Though I didn’t post these posts each day in June (and to be honest I didn’t post it each day on the Twitter either) except the final day, I have decided to retrospectively post blog posts about each of the challenges and back date them accordingly. There is sometimes more I want to say on the challenge then you can fit into 140 characters (well 280 these days).
We often use analogies to explain why something is challenging or difficult.
One analogy that is often used is the iceberg, a good example of this is Schien model of organisational culture.
The problem with icebergs is that the focus of any discussion about the topic often switches to the Titanic, an unsinkable ship that sank after hitting an iceberg. Then discussion moves onto what a terrible or excellent film it was, and it’s not long before someone shouts out “I’m king of the world” with outstretched arms. Before you know it, you have no idea what you were discussing and the important stuff is slowly sinking to the seabed!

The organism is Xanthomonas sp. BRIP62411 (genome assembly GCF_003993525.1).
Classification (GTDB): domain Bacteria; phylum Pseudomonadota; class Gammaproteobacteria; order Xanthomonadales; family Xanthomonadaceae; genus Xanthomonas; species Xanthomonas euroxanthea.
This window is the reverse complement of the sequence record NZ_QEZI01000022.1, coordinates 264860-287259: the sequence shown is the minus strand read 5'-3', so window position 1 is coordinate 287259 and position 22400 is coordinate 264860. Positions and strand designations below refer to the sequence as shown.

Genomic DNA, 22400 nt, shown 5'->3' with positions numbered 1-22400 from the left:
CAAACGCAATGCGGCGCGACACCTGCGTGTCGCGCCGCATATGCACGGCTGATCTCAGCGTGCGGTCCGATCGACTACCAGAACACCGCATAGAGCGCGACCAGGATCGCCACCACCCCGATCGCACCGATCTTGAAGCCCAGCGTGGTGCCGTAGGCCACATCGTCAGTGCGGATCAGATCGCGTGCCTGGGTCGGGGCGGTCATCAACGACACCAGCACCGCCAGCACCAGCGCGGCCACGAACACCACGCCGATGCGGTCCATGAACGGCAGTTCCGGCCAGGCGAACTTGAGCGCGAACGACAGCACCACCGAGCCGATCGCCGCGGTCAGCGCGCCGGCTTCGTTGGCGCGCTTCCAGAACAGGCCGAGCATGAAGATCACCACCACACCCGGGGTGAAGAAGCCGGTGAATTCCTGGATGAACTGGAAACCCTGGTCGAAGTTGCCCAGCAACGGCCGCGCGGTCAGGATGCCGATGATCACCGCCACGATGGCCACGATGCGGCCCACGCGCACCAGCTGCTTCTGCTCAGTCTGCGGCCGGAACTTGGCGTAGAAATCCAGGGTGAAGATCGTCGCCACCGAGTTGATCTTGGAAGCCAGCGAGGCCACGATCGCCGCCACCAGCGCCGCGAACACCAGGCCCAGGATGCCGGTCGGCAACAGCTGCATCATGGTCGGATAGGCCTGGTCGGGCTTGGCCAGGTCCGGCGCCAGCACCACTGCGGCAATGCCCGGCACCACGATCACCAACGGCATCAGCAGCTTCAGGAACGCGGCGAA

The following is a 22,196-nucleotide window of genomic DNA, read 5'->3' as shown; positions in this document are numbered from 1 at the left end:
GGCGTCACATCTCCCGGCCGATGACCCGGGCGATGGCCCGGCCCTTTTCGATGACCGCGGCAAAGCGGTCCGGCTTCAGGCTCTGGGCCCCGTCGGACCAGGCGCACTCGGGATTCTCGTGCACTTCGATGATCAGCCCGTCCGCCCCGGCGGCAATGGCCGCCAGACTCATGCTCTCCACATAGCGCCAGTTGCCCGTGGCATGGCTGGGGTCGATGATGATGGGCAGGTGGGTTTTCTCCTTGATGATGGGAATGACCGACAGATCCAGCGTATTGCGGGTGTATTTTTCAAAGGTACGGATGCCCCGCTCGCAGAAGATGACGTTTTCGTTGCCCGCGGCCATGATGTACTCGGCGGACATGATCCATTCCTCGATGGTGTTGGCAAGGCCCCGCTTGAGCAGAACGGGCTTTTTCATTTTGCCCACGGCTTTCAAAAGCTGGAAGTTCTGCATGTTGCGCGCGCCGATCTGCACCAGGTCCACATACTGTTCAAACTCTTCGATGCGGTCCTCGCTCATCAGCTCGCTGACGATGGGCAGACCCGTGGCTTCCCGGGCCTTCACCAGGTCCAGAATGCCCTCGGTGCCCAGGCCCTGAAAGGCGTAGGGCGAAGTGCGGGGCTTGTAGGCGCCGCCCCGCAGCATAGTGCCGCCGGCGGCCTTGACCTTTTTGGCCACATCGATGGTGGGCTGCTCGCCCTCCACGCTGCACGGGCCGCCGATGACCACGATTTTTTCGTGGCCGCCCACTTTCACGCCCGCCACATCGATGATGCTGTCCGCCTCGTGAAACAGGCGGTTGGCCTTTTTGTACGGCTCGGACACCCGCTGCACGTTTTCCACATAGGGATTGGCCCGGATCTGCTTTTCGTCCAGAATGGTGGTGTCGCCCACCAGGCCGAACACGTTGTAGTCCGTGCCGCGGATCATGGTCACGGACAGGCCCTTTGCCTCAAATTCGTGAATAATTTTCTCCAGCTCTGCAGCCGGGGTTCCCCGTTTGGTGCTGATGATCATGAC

Sometimes we make assumptions in our analogies which are just plain wrong. The supertanker in the title of this blog post is a prime example. We compare organisations to supertankers as these huge behemoths that are challenging to steer and keep going in one direction with no way of turning them.
Searching Google on how to turn or steer a supertanker, the only results you seem to get are articles and news items on how something else is like trying to turn a supertanker!
The reality is that steering a supertanker is quite easy and they are in fact highly manoeuvrable, they have to be to dock at refineries and ports across the world.
What is challenging with a supertanker is stopping to avoid hitting something, and most times supertankers don’t stop they turn and move in a different direction.
Maybe the supertanker analogy isn’t so bad after all…
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